How would you feel about tucking into a piece of salmon that contains the DNA of not one but three species? In Canada, supermarkets don’t have to label genetically modified (GM) ingredients on their packaging, so many consumers have been unwittingly eating the fish since it first went on sale three years ago.

The AquAdvantage salmon, as it is called, is an Atlantic salmon with added DNA from the Pacific Chinook Salmon and an eel-like fish called the ocean pout. The result is an animal that grows twice as fast as regular Atlantic salmon.

It also eats 25 per cent less feed and is about 20 per cent more efficient at converting this feed into flesh on its body. This means that more salmon can be produced in less time, and the company that makes the fish - AquaBounty Technologies from Maynard, Massachusetts – think it could be used to meet the global demand for healthy animal protein.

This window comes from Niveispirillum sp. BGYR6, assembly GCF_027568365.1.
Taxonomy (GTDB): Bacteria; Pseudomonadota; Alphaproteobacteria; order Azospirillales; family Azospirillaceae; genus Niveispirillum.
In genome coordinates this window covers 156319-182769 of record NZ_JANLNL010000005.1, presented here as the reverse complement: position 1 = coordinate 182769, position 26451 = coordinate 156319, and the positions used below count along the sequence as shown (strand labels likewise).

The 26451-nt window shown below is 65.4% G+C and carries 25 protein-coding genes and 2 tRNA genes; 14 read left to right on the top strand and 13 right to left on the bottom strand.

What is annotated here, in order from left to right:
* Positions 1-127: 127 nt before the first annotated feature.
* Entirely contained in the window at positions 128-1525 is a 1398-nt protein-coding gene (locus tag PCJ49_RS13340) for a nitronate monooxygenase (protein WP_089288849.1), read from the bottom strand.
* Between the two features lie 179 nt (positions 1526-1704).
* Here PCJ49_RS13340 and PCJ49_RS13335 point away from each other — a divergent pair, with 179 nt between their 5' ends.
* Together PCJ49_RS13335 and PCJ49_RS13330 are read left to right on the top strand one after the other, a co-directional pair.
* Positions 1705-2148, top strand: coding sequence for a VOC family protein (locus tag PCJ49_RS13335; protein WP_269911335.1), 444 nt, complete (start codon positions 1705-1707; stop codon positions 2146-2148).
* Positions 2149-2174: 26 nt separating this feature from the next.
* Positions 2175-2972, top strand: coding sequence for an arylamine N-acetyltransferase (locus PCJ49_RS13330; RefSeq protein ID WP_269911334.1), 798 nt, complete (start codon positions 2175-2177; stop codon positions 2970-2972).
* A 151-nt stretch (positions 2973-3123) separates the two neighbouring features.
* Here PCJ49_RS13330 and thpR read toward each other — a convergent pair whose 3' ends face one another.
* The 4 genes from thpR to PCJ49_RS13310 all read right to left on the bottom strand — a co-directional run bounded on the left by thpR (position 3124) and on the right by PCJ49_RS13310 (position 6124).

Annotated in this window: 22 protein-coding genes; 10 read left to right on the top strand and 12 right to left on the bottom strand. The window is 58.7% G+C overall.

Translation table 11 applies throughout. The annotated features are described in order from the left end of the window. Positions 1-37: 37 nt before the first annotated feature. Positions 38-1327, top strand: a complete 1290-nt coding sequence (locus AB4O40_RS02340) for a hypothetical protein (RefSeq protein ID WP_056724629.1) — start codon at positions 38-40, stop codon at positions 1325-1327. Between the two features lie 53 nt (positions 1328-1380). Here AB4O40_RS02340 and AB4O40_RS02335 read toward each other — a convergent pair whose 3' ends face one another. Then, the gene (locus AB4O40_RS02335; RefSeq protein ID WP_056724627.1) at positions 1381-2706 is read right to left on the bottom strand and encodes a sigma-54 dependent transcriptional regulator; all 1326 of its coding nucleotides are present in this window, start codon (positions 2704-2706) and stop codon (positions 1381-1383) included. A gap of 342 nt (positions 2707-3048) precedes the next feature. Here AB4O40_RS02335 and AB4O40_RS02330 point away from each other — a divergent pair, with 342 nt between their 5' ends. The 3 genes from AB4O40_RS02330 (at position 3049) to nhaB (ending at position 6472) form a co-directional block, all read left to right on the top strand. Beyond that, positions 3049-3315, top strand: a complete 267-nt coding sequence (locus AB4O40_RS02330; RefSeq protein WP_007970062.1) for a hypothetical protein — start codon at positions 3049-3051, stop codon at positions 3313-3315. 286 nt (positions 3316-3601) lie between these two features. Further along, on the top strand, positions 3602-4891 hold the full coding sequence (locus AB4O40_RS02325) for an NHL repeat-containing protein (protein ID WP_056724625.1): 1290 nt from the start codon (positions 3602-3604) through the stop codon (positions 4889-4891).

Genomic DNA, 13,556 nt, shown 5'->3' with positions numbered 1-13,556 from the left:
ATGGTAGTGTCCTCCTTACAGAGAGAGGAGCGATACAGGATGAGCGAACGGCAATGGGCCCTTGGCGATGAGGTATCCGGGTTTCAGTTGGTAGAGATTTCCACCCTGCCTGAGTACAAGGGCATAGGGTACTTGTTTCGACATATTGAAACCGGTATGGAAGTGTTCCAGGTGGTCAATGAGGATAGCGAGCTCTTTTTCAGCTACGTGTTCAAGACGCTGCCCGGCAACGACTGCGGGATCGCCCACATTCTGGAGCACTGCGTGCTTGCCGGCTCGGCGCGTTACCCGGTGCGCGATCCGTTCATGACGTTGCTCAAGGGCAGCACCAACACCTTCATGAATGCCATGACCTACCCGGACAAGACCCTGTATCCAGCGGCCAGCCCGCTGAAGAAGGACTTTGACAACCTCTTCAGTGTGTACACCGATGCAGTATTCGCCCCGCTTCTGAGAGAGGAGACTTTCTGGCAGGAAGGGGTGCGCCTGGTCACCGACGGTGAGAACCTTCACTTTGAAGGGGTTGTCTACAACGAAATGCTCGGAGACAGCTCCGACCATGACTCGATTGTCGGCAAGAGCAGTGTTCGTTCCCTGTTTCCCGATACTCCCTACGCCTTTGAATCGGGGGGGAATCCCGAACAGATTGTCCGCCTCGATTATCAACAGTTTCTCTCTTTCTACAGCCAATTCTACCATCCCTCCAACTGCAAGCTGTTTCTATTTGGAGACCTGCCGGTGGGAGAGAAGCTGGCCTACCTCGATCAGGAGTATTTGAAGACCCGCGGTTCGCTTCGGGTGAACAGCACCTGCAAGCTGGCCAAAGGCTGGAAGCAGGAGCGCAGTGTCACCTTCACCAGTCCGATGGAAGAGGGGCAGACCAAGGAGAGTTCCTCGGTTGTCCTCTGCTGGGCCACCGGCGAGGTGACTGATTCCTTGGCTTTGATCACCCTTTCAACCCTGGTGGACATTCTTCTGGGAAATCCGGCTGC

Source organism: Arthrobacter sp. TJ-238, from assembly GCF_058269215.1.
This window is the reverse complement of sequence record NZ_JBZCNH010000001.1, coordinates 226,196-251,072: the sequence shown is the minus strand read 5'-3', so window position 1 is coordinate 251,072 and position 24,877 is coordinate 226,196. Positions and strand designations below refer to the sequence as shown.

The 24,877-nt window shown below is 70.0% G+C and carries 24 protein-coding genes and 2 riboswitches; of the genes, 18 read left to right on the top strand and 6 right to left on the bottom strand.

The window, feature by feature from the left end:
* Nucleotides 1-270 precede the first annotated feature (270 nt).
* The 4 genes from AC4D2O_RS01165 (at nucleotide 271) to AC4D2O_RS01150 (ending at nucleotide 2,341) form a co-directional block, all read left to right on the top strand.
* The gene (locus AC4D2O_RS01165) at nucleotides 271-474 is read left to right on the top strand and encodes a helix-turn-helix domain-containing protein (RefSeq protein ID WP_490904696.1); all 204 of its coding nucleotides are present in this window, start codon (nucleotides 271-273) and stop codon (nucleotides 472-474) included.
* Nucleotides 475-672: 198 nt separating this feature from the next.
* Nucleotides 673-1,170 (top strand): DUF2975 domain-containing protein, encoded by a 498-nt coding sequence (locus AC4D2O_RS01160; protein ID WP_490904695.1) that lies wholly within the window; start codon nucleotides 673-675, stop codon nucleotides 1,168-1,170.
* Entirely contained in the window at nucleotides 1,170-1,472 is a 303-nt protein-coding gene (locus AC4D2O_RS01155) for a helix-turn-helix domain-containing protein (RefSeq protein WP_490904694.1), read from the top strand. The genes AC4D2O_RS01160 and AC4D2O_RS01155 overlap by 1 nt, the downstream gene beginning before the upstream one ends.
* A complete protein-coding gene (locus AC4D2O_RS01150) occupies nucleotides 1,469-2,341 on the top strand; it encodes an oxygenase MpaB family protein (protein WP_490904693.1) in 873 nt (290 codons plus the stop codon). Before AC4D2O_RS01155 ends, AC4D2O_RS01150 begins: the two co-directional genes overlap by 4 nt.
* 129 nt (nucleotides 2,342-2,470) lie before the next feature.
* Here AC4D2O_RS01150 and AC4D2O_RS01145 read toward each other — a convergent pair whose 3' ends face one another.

Regulatory authorities have deemed that is safe to eat and poses no danger to the environment, and now the AquAdvantage salmon has become the first GM animal ever to enter the human food supply.

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Cloned Polo Ponies

One of the cloned Cuartetera ponies (right) after winning the 124th Argentina Polo Open Final © Getty Images
One of the cloned Cuartetera ponies (right) after winning the 124th Argentina Polo Open Final © Getty Images

We’ve all heard of Dolly the Sheep, the first mammal to be cloned from an adult cell, but few have heard of the cloned polo ponies, Cuartetera 01, 02, 03, 04, 05 or 06.

In 2016, the equine doppelgängers played in the world’s most prestigious polo match, the Argentine Open Championship, where they trounced the more traditional and genetically diverse opposition. At the reins; Adolfo Cambiaso, one of the world’s most successful polo players and the man behind the horse cloning company, Crestview Genetics.